Set aside 30 minutes every day for working on a new design for my portfolio.
Spend 60 minutes every Saturday, researching companies for pitching my portfolio to.
Draft and schedule my monthly newsletter on the 27th of each month.
Once I have my routine planned out, I like to make a list of every task or action step that leads up to that habit. Here are how my action steps might look like for the first habit–set aside 30 minutes every day for sketching.
Set aside 30 minutes the night before for prepping.
The previous night, decide what material I want to use in my sketch.
Depending on the extent of planning I like to do, decide on what I want to sketch the next day. I then write it down on a post-it note.
Declutter my desk and remove distractions if any. In other words, I prepare my workspace for making art.
Keep all art material and reference photos or still-life setup ready the night before. I have only 30 minutes for sketching and I’d rather use all of it for art and not for anything else.
Challenges and solutions
No matter how much you plan, life happens. I like to be prepared for as many hurdles as I can think of. What this means is that I not only make a note of these challenges but also come up with ideas to overcome them. A couple of probable challenges could be:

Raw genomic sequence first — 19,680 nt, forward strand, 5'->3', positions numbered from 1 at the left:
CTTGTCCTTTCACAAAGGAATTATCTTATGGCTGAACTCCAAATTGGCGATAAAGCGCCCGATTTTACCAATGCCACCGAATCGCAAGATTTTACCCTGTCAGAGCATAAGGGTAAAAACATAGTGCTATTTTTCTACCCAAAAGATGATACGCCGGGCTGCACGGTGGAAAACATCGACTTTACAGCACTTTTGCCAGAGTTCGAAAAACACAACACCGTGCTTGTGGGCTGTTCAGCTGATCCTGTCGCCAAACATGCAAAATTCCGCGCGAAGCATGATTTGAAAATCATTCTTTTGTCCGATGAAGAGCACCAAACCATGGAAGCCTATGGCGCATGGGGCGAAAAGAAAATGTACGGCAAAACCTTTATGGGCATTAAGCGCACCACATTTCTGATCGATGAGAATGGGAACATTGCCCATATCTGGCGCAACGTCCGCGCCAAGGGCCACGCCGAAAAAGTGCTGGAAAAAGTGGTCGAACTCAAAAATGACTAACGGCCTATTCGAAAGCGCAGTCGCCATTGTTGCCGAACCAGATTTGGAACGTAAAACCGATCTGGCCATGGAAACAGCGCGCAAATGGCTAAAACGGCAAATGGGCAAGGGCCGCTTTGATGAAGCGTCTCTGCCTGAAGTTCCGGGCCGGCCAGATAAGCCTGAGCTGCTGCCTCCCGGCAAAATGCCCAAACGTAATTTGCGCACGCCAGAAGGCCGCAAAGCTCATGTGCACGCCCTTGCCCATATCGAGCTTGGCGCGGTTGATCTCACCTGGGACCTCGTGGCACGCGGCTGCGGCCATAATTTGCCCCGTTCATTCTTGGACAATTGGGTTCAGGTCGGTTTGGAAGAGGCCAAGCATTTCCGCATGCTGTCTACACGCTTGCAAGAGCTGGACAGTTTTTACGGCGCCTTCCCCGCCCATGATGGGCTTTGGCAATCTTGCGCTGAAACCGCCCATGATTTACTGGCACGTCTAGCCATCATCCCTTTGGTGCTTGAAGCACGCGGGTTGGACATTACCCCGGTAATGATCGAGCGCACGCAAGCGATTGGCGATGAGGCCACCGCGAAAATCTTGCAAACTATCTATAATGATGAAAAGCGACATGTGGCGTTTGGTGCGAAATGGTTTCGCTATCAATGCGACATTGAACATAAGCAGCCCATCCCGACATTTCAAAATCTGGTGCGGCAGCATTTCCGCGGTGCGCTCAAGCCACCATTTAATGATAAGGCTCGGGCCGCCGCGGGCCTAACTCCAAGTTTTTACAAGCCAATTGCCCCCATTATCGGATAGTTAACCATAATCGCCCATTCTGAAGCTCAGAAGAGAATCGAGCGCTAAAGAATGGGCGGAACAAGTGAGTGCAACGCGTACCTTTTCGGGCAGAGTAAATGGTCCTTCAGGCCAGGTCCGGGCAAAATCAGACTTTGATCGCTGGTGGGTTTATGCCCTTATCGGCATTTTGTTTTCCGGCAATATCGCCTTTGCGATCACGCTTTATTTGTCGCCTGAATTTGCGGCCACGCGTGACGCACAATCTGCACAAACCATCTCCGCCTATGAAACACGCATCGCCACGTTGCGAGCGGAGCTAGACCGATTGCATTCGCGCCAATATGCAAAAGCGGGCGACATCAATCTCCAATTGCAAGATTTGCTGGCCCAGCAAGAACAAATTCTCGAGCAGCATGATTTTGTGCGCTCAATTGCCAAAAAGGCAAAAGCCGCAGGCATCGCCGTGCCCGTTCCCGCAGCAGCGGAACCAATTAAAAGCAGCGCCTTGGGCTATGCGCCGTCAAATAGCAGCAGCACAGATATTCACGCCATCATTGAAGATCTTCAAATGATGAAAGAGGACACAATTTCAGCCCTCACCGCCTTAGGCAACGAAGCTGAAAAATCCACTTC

I might not wake up on time.
The solution here is to keep multiple alarms just in case I end up not listening to or snoozing a few.
I need to attend to my baby at the same time.
The solution here could be to reschedule. Instead of fretting about lost opportunities, I look forward to spending some time with my daughter. I find a later time during the day where I can fit in my sketching for the day.
Step 4: Think about the When
Avoid long-term goals; long-term goals are great to chart your path out but not so much when it comes to staying motivated. Break down a long-term goal into several short-term ones and then divide them further into a one-year goal.
Also decide on quarterly or monthly milestones–this helps review them from time-to-time. Assign a date to every milestone but also be flexible in case of any contingencies. I use a combination of a physical calendar and my Google calendar to track these milestones.
A few tips to help you in this journey
I have already shared some tips for success with goal setting in the previous post. But here are a few more: